O Tragedy, that willful Comedy,
Enacted in blood and perfidy,
Tis a great and shining melody,
Grown from human malady.
O golden praise, O day of wrath,
Kinsmen walk the turgid path!
As equestrians ride to gather the fyrd,
Theseus is quartered: cut and speard.
Round of linden, axe of wood and steel,
The pray attacks upon, then takes to heel.
A thousand times it winds the saga tale,
Of a hundred lines of bronze and copper mail.
Toward the flame, through that fire,
Hades filled with passionate ire,
The hill of rock the home of the liar,
The man and beast felled by the spire.
Forward the oild arrows rain,
Cleaving the greatest clan in twain,
All in search of lost time and space,
Do these ones wish to know their place?
To their steel decay is clinging,
And angels watch over them, singing,
That hallowed tune of Gregorian chant,
A madman sings the dirge in rant.
The flower sits beside the pool,
Once loved, but proven more the fool,
Narcissus, now a sullen tool,
Now takes the countenance of a mule.
We, the living, stand on conquered hills, surrounded by the mills
Of whom we lost our trust and love, deceived by that immortal dove,
Of peace so grand, and conquest promised,
Now lost to the dead, taken off the roll calls list.
Now long home and under shade, talking
Of retreats and stands we made,
We reminisce below the larch,
Singing still that victory march.
Far from home, away from my land,
Summoned by the masters hand,
I heard the warriors at Hastings cry:
"What more does our tapestry belie?"
"Taken from hearth and summoned from the sea,
Take us from this infernal, blasted misery!
Take us home, to the stories heroic,
Take our history, but paint us stoic!"
The Great destroyed the Gordians Knot,
The Fates took down the Hero who was rot,
Ten years of glory, conquest, and war,
Stripped of land in the sands of a lions roar.
Onward the company marched, but refused to enter the mire,
For it saw beyond that figure of the knight, that noble sire,
The contentions of a love, an ambition so dire,
Enough to force the galleons of Lepanto to hide near the fire.
Even the noble six hundred, that critical day,
Would not have rode for eight tons of hay, for
They saw beyond the smoke and cannon,
Perhaps to know the depth of the canyon.
German, Gypsy, Gentile, and Jew,
Equal to none but the eyes of the few,
Enlightened by colour, rhythm, and sound,
Eventually lost and smashed to the ground.
The fury is sound; the sound is furious!
The images of a thousand years come, so spurious,
So quick and bizarre as to warp the mind delirious,
I take my leave of sense and sound, seeing suddenly,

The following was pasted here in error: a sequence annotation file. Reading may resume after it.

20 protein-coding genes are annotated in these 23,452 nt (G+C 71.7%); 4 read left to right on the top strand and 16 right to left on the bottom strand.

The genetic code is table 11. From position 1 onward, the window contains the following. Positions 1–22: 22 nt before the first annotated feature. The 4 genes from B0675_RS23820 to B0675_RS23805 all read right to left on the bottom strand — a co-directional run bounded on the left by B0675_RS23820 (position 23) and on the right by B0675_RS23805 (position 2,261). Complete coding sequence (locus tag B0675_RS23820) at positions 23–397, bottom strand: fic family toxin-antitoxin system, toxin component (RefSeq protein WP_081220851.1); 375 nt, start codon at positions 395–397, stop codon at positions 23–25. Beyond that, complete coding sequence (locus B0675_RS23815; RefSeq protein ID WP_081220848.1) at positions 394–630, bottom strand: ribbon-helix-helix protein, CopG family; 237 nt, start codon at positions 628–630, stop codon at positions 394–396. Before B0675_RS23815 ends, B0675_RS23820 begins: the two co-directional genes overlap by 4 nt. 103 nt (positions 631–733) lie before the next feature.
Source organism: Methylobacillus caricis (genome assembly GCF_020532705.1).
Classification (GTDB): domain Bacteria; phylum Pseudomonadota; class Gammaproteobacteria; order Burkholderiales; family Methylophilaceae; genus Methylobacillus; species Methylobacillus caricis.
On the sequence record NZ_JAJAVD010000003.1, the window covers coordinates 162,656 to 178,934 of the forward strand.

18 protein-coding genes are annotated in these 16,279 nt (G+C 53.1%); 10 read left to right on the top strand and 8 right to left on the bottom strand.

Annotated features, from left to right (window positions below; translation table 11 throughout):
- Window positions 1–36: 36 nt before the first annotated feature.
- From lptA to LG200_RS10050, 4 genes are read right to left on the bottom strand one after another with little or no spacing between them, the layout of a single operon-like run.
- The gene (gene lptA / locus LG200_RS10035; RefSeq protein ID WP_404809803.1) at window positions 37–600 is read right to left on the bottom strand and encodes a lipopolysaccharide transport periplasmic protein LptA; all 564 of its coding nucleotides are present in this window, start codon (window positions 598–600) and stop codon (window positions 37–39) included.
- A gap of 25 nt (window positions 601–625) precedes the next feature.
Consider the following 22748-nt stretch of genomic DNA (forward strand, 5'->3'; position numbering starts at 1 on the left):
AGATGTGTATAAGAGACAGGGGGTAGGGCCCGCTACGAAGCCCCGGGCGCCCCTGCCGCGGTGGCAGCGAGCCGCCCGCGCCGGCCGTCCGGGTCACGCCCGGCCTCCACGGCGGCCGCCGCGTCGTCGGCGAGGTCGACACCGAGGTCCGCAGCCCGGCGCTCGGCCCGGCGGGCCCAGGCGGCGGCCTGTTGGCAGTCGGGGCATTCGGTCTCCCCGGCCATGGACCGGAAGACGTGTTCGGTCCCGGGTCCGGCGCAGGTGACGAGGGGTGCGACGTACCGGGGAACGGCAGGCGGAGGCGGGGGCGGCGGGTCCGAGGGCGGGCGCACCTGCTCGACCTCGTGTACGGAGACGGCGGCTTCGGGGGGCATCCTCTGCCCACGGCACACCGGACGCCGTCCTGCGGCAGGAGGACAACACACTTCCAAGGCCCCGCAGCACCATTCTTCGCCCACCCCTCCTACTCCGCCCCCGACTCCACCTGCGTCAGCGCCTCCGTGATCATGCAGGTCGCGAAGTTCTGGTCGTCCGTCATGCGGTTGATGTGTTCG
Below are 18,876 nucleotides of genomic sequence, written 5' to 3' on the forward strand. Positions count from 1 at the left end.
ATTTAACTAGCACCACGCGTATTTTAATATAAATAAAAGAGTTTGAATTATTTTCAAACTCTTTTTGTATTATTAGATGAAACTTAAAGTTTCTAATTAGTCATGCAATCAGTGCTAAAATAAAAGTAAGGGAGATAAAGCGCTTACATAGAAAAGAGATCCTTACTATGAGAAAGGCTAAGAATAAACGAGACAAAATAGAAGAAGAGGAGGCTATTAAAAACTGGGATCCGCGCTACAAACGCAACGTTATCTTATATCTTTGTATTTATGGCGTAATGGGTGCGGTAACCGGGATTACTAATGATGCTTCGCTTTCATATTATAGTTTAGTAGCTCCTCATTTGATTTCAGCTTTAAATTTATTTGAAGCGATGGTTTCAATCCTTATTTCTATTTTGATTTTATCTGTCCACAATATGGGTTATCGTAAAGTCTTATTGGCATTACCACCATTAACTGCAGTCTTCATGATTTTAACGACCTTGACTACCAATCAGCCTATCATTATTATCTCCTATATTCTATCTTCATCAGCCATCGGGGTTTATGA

That all is serious.
Wounded by my minds sincerities,
I saw the sky alight with the Pleiades,
Dancing, living, and burning in the night,
It is the lunes companion in sacred flight.
Below this attention-starved sight,
The horizon shone with a bluish light,
And I collected myself to search for its source,
Not knowing the caution a feline must show in its course.
Across a field, I wandered
Through a forest, I pondered
How Telemachus had felt as he searched for his master,
When I found the source of the blue, the magical caster.
As it was, it was no source supernatural,
No force created by unions international,
It was but merely a river, surrounded by the haze nocturnal,
As a lost page, an ancient note in the cosmic journal.
I sat awhile at the rivers edge,
Unaware of the eternal pledge,
Made by those who guard its banks,
Sworn to induct intruders into the ranks,
Of the dead,
I soon learned the folly of my leaden head.
From above it came, the spectre in the air,
Waving its silk, its golden fleece of hair,
This was no monster, no angel or demon,
As I came to see the offspring of Typhon.
Echidnas child, inexplicably in flight,
Bore down on me as a squadron might initiate a dogfight!
There the hydra flew in the atmosphere,
As plain as the shield of Sutton Hoo from England near!
Descent followed the sting of that menace,
But soon revealed to me was the face of the jewel that was Venice,
Though now it is clear that it was simply one of the eyes tricks,
For here I witnessed clear the river bemoaned as Styx.
The boat was crossing, but it was dark in the fog,
The shadows encroaching like gas from a bog,
Wishing to sweep me away to the shore,
Of that eternal deluge, to be observed nevermore.
Fortunately, in the depths of that night,
A sound awoke me to visions of my candlelight,
Burning as steadily in the morning of that soft summers sun,
As beautiful as any ray of light in a cathedral could have done.
The imagination of the night concluded,
That horrid dream my mind now eluded,
As the star of earth rose in the sky, I felt the amount of that sleeps unrest,
Attested by the accreted sweat upon my crest.
It was with me in that journey of subconscious splendor,
It followed my earthly form, so weak and tender,
Giving hope and light, but ready to take flight and mourn,
Yet when pain struck and turned my expression forlorn,
Took the roll of mender.
Phaedra existed in that chaotic storm,
The healer of passion too strong and love too tender.
Poems & Poetry by Category
Love Library: Featured Articles
Sex Wars: He Said / She Said
Susan K. Perry, Ph.D.
Susan K. Perry, Ph.D., is a social psychologist, relationship expert, and bestselling and award-winning author. Her books include Loving in Flow: How the Happiest Couples Get and Stay That Way, and Kylie's Heel, a novel for adults.
Pamela G. Chollet, Ph.D.
Dr. Pamela Chollet has a Ph.D. in clinical psychology and Master degrees in educational psychology and fine arts. Her passion has been helping people face and get through those times when they feel trapped and unable to move forward.
Anna Charbonneau, Ph.D.
Anna Charbonneau, Ph.D., is a clinical psychologist, stress management expert, and author. If you're feeling overwhelmed, stressed out, or struggling to make changes in your life, Anna can help.